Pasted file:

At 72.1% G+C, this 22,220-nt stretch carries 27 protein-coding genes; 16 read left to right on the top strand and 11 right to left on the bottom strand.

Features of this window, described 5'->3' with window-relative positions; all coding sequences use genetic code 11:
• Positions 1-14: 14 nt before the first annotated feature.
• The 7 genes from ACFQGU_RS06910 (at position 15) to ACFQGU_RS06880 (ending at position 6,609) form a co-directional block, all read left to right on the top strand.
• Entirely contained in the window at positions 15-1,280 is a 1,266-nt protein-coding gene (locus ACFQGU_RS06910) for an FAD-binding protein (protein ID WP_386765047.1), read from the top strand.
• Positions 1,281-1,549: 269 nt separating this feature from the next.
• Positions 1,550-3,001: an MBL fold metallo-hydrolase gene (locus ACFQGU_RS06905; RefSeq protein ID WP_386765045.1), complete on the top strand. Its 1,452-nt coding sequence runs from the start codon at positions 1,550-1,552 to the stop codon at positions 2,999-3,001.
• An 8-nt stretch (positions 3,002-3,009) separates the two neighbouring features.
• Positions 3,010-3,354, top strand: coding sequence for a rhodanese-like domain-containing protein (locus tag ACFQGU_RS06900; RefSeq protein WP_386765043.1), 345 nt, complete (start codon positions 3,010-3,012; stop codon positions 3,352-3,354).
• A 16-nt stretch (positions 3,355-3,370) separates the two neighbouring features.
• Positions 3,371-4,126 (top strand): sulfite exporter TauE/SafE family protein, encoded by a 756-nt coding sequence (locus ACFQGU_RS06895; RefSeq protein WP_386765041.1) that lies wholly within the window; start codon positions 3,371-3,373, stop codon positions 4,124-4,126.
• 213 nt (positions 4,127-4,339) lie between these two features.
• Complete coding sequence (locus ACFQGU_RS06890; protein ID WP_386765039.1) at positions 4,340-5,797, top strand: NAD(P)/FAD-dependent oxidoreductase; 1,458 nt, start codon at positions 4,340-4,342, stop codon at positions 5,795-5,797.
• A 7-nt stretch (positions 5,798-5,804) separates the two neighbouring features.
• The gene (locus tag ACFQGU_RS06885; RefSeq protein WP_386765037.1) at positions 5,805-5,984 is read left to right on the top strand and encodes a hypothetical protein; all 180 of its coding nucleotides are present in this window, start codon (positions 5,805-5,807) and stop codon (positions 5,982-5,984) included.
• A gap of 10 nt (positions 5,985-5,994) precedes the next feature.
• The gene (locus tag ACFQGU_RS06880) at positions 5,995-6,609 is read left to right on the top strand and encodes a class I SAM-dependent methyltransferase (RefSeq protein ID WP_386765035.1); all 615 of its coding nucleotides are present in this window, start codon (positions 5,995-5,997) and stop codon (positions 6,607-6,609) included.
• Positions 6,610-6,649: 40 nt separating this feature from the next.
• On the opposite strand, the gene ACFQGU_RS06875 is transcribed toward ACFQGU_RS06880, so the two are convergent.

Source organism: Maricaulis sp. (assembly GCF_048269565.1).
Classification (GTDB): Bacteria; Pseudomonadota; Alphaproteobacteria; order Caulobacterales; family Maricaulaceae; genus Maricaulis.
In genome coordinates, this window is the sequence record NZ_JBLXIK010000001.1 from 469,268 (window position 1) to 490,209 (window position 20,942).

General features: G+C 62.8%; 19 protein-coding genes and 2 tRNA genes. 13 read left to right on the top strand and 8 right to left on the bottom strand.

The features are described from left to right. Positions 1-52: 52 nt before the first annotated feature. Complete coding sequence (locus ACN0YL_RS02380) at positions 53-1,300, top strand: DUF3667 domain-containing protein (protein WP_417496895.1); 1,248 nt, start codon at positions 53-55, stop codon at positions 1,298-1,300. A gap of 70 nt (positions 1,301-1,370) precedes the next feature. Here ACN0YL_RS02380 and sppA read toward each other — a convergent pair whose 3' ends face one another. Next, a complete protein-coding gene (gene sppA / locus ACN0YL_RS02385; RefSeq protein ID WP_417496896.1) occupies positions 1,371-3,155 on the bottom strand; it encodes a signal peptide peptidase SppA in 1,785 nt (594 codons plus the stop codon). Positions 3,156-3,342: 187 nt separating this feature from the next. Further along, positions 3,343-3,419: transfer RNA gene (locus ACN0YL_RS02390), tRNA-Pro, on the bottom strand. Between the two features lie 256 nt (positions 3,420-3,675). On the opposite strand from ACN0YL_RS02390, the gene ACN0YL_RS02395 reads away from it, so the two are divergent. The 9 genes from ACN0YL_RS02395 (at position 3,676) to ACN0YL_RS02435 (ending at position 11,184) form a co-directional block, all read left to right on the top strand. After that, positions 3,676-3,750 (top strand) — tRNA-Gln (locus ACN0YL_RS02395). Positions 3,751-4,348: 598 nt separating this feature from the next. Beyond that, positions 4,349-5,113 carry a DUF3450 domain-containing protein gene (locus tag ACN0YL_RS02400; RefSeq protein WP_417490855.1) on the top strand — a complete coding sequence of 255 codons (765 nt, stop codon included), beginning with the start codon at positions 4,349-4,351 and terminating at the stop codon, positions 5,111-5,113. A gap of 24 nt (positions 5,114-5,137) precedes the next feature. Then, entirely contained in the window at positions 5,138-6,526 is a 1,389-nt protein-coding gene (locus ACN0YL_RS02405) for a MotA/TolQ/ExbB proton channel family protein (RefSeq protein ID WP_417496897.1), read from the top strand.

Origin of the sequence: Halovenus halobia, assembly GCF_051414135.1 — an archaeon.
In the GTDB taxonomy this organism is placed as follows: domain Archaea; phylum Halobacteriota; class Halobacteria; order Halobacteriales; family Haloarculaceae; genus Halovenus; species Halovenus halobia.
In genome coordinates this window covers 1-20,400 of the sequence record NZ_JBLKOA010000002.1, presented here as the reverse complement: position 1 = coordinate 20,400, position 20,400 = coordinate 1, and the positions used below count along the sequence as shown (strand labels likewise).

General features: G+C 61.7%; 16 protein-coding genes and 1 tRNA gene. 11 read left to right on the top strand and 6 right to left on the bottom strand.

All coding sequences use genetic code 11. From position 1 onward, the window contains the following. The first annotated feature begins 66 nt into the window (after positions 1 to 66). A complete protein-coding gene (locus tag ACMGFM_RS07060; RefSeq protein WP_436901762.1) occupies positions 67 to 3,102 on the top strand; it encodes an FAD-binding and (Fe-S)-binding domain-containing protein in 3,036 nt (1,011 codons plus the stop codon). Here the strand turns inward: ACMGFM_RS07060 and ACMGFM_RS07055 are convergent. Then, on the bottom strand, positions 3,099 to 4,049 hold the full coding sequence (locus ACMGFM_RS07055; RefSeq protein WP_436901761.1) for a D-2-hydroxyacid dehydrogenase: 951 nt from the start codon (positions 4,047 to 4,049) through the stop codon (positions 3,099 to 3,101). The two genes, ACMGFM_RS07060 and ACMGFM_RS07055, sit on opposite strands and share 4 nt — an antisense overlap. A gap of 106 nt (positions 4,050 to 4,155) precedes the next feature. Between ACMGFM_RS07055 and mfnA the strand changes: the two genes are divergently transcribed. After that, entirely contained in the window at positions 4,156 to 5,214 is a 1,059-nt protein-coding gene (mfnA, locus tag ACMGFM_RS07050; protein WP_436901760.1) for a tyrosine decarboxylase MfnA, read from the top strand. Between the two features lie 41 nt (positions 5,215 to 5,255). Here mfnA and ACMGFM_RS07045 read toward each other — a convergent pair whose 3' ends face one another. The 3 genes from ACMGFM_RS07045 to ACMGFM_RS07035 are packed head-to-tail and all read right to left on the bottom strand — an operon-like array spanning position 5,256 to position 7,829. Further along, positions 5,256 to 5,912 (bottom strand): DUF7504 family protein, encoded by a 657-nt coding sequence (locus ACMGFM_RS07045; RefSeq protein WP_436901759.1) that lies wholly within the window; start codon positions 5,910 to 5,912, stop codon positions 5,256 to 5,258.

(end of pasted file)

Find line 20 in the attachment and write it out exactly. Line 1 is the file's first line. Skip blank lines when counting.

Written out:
Source organism: Maricaulis sp. (assembly GCF_048269565.1).